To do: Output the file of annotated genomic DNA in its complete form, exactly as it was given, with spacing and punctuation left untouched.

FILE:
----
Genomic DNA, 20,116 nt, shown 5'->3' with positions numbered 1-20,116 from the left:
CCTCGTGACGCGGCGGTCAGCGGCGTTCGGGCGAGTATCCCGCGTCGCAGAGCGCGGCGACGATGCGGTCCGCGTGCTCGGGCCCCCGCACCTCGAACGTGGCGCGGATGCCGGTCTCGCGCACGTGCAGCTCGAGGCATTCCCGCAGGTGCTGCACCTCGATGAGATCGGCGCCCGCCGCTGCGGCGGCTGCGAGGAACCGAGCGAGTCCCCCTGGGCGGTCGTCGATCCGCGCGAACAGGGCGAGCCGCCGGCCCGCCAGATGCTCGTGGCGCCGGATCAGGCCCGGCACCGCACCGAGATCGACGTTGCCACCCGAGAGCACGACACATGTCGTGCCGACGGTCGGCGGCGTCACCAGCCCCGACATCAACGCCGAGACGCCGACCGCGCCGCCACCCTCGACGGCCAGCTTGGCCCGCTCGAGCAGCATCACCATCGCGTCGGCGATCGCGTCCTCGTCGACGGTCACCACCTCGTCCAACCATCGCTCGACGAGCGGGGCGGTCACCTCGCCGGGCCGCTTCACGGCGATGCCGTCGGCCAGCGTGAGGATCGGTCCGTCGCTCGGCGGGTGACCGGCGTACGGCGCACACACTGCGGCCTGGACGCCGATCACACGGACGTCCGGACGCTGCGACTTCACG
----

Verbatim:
Genomic DNA, 20,116 nt, shown 5'->3' with positions numbered 1-20,116 from the left:
CCTCGTGACGCGGCGGTCAGCGGCGTTCGGGCGAGTATCCCGCGTCGCAGAGCGCGGCGACGATGCGGTCCGCGTGCTCGGGCCCCCGCACCTCGAACGTGGCGCGGATGCCGGTCTCGCGCACGTGCAGCTCGAGGCATTCCCGCAGGTGCTGCACCTCGATGAGATCGGCGCCCGCCGCTGCGGCGGCTGCGAGGAACCGAGCGAGTCCCCCTGGGCGGTCGTCGATCCGCGCGAACAGGGCGAGCCGCCGGCCCGCCAGATGCTCGTGGCGCCGGATCAGGCCCGGCACCGCACCGAGATCGACGTTGCCACCCGAGAGCACGACACATGTCGTGCCGACGGTCGGCGGCGTCACCAGCCCCGACATCAACGCCGAGACGCCGACCGCGCCGCCACCCTCGACGGCCAGCTTGGCCCGCTCGAGCAGCATCACCATCGCGTCGGCGATCGCGTCCTCGTCGACGGTCACCACCTCGTCCAACCATCGCTCGACGAGCGGGGCGGTCACCTCGCCGGGCCGCTTCACGGCGATGCCGTCGGCCAGCGTGAGGATCGGTCCGTCGCTCGGCGGGTGACCGGCGTACGGCGCACACACTGCGGCCTGGACGCCGATCACACGGACGTCCGGACGCTGCGACTTCACG